Tune CPLEX Options from AIMMS

Note

This article was originally posted to the AIMMS Tech Blog.

The CPLEX solver has many options that influence the way CPLEX solves your model. For certain types of constraints and/or models, you can make an educated guess about which combination of options works best for your problem. However, sometimes you need more help.

To help you out, CPLEX has some automatic tuning options. In AIMMS, you can access this CPLEX tuning tool via the following two functions:

GMP::Tuning::TuneMultipleMPS
GMP::Tuning::TuneSingleGMP

As the names already suggest, the first function will tune the CPLEX options for a set of LP/MPS files. As an argument, you will have to specify the directory containing the LP/MPS files. The second function will tune the options based on one single GMP, which you will have to provide as an argument.

The function GMP::Tuning::TuneSingleGMP works like the other GMP function, so the solver to use is already known. In case of the function GMP::Tuning::TuneMultipleMPS, you must also provide which solver to use as an argument.

In order to create the MPS files for multiple instances of your problem, you can set the project setting General > MPS under the CPLEX specific solver options to At every solve. Each time you solve an instance of your problem, the solver will generate a MPS file.

The other options to provide are the following:

  • FixedOptions: A subset of the set AllOptions that are to be considered unchangeable and for which the current project options will be used
  • ApplyTunedSettings: A binary argument indicating whether the found tuned option settings should be set in the project options
  • OptionFileName: File to which the tuned option settings should be written. This file can be imported in the Project Options screen.

To use these functions, we first need the following declarations:

Set FixedOptions {
    SubsetOf: AllOptions;
}

ElementParameter genMathProgram {
    Range: AllGeneratedMathematicalPrograms;
}

To actually tune the solver settings, you can use the following code:

!Determines which options we consider to be unchangable by CPLEX
!It will use the current value for this setting in the project options.
!As an example, we will forbid the tuning of the setting mip_search_strategy.

FixedOptions := { 'CPLEX 12.3::mip_search_strategy' } ;


!First create the GMP out of the Math Program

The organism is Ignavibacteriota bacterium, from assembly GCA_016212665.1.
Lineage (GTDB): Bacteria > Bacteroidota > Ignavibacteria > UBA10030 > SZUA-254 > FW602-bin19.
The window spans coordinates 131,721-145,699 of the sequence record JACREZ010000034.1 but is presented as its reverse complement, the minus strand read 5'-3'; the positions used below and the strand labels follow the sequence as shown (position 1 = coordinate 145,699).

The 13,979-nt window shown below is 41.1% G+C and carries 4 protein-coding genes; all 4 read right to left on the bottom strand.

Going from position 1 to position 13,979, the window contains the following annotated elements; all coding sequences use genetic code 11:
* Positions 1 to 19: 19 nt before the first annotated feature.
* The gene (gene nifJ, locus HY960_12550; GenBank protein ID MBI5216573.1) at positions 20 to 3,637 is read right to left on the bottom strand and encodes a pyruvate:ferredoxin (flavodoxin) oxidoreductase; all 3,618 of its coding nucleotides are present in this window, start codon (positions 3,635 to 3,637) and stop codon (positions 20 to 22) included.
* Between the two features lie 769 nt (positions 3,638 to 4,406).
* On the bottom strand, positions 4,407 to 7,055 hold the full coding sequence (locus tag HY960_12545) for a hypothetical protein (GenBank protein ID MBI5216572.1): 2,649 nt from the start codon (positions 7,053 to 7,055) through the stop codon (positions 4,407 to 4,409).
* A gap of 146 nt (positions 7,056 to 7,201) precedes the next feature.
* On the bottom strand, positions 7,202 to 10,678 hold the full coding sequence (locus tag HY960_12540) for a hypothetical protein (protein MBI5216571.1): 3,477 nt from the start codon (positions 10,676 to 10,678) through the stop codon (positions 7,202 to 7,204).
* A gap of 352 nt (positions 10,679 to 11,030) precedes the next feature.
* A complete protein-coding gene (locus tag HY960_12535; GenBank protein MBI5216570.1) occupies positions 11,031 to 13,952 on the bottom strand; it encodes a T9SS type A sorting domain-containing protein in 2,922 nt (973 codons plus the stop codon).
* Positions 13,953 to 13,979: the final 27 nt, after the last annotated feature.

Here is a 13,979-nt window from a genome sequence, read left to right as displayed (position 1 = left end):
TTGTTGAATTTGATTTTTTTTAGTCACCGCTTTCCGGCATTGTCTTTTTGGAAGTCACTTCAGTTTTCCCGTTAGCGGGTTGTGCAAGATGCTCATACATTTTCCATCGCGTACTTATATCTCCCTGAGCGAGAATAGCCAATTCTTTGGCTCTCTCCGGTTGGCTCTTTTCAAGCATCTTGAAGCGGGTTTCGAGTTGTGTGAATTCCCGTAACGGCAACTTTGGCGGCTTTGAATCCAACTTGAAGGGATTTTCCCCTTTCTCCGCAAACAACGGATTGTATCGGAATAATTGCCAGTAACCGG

genMathProgram := GMP::Instance::Generate( MP );

!Then call the TuneSingleGMP function, which will try to find a good
!combination of settings for the solver options for this instance.
!The settings that are in the set FixedOptions will not be considered
!for tuning.
!The found settings will be applied directly in the project settings
!and also will be written to the file "tuned_options_gmp.opt"

gmp::Tuning::TuneSingleGMP(

   GMP                : genMathProgram ,

   FixedOptions       : FixedOptions ,

   ApplyTunedSettings : 1 , !Save found settings directly in project

   OptionFileName     : "tuned_options_gmp.opt" ) ; !Store found settings in this file


!This call will try to find a combination of settings for
!the solver options that are good for the set of MPS/LP files that
!are found in the subdirectory mps-files in the directory of
!the project.
!The settings that are in the set FixedOptions will not be considered
!for tuning.
!The found settings will be applied directly in the project settings
!and also will be written to the file "tuned_options_gmp_mps.opt"

gmp::Tuning::TuneMultipleMPS(

   DirectoryName      : "mps-files" , ! location of mps files, relative to project

   Solver             : 'CPLEX 12.3' ,! Which solver to use, in this case CPLEX 12.3

   FixedOptions       :  FixedOptions , !Consider these options unchangable.

   ApplyTunedSettings :  1 , !Save found settings directly in project

   OptionFileName     : "tuned_options_gmp_mps.opt" ) ;  !Store found settings in this file

Note

Take care when tuning; always ensure that you have a few instances that are a good sample of the range of possible instances. If the instances you are tuning are not representative for all possible instances, you will tune to one specific instance but risk decreasing performance for all instances overall.

Last Updated: October, 2019